When someone violates a protective order in Georgia, they could be facing serious penalties, such as being charged with aggravated stalking or going to jail. It is important for a person to understand and abide by the provisions outlined in a protective order in Georgia because they could be arrested, put in jail without a bond, and face a felony charge. To best understand what to do in the case of a violation of a protective order in Georgia, a person needs to contact an attorney experienced with protective order cases who can assist them moving forward.
Penalties For a Violation
The main penalty for violation of a protective order in Georgia is jail time. If they violate a condition of a bond, or a condition of a temporary protective order, they get no less than one but no more than 10 years in jail. A person could get up to 10 years in prison and a fine of not more than $10,000.
A person who requested the protective order can contact the court and the judge may issue an arrest warrant for the person they have the order against if they think they have violated it. If they are being charged with something like this, it can be difficult to defend against, because proving that a person was not there can be difficult. The person may want to keep logs on where they are and what is going on in their day to day, as someone may make false claims intentionally.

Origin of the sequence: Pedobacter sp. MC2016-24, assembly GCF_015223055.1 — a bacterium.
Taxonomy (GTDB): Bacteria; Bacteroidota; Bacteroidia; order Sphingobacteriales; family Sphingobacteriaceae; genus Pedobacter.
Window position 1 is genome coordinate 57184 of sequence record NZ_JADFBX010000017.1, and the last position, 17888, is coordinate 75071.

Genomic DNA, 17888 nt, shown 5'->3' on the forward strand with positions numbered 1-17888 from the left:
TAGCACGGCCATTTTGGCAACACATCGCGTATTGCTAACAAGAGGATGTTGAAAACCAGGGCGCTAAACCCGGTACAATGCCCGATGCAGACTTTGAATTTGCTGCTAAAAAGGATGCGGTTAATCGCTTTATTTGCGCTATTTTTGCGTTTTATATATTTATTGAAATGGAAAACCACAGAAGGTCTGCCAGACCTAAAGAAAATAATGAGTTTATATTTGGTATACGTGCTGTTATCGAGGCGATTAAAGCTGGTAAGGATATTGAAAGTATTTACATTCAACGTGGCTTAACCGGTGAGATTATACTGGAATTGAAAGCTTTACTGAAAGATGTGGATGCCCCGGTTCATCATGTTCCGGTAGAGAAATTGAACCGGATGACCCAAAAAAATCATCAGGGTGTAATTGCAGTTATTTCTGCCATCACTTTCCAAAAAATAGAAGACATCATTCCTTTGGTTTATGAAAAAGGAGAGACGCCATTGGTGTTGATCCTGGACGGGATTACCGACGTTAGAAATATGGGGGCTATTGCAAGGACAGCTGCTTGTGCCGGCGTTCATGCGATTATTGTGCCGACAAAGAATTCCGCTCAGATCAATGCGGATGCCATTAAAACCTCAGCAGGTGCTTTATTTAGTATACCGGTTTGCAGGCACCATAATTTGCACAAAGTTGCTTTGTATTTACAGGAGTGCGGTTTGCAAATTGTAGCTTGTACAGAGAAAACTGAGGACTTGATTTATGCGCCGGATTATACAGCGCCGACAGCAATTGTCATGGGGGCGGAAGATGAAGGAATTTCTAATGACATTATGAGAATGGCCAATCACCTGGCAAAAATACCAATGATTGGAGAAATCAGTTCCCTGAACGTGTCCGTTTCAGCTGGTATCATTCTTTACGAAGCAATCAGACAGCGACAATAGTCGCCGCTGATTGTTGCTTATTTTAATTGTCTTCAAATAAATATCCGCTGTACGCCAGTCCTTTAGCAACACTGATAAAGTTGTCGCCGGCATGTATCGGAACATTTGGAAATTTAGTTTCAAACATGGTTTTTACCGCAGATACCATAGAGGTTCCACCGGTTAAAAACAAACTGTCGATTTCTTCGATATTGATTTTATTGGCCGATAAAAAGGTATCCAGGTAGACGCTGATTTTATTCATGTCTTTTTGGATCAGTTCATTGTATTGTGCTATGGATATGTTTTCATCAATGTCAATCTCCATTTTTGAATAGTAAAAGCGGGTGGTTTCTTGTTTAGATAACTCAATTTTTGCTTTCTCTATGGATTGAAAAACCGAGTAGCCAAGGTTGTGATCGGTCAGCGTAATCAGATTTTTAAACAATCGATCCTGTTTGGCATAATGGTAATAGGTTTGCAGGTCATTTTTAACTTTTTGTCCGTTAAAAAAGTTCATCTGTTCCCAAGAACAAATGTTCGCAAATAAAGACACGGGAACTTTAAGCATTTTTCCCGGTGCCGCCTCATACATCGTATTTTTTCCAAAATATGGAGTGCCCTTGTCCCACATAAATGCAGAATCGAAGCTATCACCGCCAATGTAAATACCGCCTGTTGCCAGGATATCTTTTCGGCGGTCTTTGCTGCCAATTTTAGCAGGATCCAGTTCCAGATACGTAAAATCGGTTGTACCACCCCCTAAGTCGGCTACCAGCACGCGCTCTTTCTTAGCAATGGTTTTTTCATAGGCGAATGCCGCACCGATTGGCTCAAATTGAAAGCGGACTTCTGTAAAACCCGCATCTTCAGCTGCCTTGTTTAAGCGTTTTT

If a judge finds that a person did violate the protective order in Georgia, that person will sit in jail without a bond for an aggravated stalking charge. They can sit in jail for several weeks or get the bond granted.
Committing Another Crime
If a person commits an additional crime and faces a charge like a DUI, their protective order may have nothing to do with it. Committing another crime and being charged is significant when it is related to the case. If it is not related, it is treated separately, one has nothing to do with the other. If the person who issued the order got injured during that time, or there was actual proof that there were some physical injuries, that would serve as an aggravating factor for the violation of the protective order and would be a problem.
Contacting an Attorney
Someone who has been accused of violating a restraining order in Georgia should contact an attorney, because they are going to be charged for aggravation. Essentially, if the person makes a claim that this happened to them, the police are going to treat it seriously. A person is innocent until proven guilty, but they better have good evidence backing them up in case of a violation.